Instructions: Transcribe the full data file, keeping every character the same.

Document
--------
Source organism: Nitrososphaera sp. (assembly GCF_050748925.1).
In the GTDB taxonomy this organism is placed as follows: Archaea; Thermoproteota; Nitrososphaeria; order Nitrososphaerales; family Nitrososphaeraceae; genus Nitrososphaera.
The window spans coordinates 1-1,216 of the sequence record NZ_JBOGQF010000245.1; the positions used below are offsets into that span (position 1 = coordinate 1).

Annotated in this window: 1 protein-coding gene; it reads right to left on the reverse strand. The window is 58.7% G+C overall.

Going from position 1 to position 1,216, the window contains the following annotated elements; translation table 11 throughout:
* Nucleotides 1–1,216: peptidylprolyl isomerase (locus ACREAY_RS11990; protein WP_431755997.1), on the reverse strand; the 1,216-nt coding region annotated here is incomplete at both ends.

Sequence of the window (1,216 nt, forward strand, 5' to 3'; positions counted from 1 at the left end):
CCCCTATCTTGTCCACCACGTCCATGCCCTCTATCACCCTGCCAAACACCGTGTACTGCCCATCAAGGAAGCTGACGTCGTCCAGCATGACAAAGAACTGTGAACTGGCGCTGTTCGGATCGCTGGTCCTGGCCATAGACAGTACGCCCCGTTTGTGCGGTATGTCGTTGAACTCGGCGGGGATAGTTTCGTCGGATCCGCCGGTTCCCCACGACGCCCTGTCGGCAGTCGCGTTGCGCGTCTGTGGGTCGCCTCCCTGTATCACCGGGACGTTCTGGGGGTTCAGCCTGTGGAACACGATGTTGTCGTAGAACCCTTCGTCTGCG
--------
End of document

Source organism: Nitrososphaera sp. (assembly GCF_050748925.1).
In the GTDB taxonomy this organism is placed as follows: Archaea; Thermoproteota; Nitrososphaeria; order Nitrososphaerales; family Nitrososphaeraceae; genus Nitrososphaera.
The window spans coordinates 1-1,216 of the sequence record NZ_JBOGQF010000245.1; the positions used below are offsets into that span (position 1 = coordinate 1).

Annotated in this window: 1 protein-coding gene; it reads right to left on the reverse strand. The window is 58.7% G+C overall.

Going from position 1 to position 1,216, the window contains the following annotated elements; translation table 11 throughout:
* Nucleotides 1–1,216: peptidylprolyl isomerase (locus ACREAY_RS11990; protein WP_431755997.1), on the reverse strand; the 1,216-nt coding region annotated here is incomplete at both ends.

Sequence of the window (1,216 nt, forward strand, 5' to 3'; positions counted from 1 at the left end):
CCCCTATCTTGTCCACCACGTCCATGCCCTCTATCACCCTGCCAAACACCGTGTACTGCCCATCAAGGAAGCTGACGTCGTCCAGCATGACAAAGAACTGTGAACTGGCGCTGTTCGGATCGCTGGTCCTGGCCATAGACAGTACGCCCCGTTTGTGCGGTATGTCGTTGAACTCGGCGGGGATAGTTTCGTCGGATCCGCCGGTTCCCCACGACGCCCTGTCGGCAGTCGCGTTGCGCGTCTGTGGGTCGCCTCCCTGTATCACCGGGACGTTCTGGGGGTTCAGCCTGTGGAACACGATGTTGTCGTAGAACCCTTCGTCTGCG